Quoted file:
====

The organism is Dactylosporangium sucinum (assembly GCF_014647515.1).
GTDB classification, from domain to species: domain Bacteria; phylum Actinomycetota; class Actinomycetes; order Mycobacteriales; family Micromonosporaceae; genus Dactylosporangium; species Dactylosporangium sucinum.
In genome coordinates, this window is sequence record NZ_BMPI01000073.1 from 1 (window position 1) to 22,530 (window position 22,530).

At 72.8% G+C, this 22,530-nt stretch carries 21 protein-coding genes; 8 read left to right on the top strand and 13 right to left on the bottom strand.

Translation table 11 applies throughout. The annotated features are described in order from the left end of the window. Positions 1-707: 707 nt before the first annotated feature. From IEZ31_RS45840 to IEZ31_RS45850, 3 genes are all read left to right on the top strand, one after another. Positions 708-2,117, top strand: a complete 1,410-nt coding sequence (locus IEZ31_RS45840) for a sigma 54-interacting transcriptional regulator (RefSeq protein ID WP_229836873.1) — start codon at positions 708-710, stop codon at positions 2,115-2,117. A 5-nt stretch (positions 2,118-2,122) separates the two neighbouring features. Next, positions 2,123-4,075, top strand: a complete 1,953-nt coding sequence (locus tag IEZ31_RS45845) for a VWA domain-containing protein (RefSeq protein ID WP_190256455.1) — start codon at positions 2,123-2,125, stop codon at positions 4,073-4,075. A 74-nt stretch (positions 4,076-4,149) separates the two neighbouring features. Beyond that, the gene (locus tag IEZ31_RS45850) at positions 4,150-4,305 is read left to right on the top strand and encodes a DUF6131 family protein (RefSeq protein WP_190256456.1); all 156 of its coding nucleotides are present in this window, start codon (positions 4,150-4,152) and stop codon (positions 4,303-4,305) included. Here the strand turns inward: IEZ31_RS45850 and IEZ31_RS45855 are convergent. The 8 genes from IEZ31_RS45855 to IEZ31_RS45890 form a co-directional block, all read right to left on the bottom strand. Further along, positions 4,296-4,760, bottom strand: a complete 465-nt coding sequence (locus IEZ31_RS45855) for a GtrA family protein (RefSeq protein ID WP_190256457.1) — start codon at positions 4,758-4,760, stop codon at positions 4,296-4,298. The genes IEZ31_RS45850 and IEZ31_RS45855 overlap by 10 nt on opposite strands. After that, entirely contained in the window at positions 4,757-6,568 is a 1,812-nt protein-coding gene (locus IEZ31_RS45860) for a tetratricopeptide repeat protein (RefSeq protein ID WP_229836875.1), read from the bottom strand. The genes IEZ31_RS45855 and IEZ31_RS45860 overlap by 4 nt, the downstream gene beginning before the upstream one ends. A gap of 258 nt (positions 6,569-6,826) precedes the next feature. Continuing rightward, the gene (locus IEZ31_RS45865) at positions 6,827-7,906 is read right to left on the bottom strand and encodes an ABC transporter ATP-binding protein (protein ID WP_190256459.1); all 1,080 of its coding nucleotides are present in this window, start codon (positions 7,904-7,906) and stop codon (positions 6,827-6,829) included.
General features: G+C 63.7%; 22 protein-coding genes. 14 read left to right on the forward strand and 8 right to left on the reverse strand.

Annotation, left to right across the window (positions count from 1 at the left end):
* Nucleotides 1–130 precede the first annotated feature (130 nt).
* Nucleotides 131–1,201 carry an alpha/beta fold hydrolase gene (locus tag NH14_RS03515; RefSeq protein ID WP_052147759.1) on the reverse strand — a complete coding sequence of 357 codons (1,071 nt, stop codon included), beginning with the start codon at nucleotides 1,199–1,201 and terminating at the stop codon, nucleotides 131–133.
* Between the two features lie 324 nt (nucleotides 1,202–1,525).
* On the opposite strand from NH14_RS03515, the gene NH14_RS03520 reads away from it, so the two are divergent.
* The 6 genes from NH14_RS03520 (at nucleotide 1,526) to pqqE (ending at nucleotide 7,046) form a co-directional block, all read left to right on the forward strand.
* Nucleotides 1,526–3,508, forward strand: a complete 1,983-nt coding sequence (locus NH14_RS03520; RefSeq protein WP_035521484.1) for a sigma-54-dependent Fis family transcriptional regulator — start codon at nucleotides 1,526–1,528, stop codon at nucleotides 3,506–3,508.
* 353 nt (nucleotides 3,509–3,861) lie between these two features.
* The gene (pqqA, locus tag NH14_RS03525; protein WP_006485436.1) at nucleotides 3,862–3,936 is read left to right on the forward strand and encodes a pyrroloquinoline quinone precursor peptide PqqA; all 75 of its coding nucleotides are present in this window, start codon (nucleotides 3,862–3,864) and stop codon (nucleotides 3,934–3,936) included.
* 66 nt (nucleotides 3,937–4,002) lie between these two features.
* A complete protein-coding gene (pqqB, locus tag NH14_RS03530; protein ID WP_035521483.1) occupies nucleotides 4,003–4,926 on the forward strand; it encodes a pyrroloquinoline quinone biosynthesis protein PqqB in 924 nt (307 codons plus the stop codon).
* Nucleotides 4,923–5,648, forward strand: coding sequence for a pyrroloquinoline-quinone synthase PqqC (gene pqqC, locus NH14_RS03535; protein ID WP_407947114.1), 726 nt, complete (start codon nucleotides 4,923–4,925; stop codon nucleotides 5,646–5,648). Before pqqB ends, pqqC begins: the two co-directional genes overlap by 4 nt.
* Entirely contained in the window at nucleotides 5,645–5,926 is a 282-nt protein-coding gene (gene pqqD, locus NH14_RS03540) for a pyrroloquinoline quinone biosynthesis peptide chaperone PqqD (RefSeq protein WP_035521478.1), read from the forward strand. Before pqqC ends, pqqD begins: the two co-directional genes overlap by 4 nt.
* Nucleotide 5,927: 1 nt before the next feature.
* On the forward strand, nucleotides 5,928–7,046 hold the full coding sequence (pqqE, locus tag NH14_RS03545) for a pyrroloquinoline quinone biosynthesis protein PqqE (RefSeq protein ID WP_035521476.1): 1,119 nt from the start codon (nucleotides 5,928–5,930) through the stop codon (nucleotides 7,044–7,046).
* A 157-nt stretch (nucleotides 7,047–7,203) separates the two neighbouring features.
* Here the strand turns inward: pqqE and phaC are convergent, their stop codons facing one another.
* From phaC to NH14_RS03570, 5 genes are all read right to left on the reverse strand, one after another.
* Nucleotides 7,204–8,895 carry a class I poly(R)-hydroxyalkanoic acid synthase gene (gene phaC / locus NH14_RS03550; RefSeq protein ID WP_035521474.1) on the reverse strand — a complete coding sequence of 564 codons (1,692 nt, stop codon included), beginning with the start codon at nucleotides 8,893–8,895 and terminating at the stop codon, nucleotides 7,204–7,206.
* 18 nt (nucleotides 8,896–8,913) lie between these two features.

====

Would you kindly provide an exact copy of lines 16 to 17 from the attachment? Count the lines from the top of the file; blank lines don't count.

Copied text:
* 66 nt (nucleotides 3,937–4,002) lie between these two features.
* A complete protein-coding gene (pqqB, locus tag NH14_RS03530; protein ID WP_035521483.1) occupies nucleotides 4,003–4,926 on the forward strand; it encodes a pyrroloquinoline quinone biosynthesis protein PqqB in 924 nt (307 codons plus the stop codon).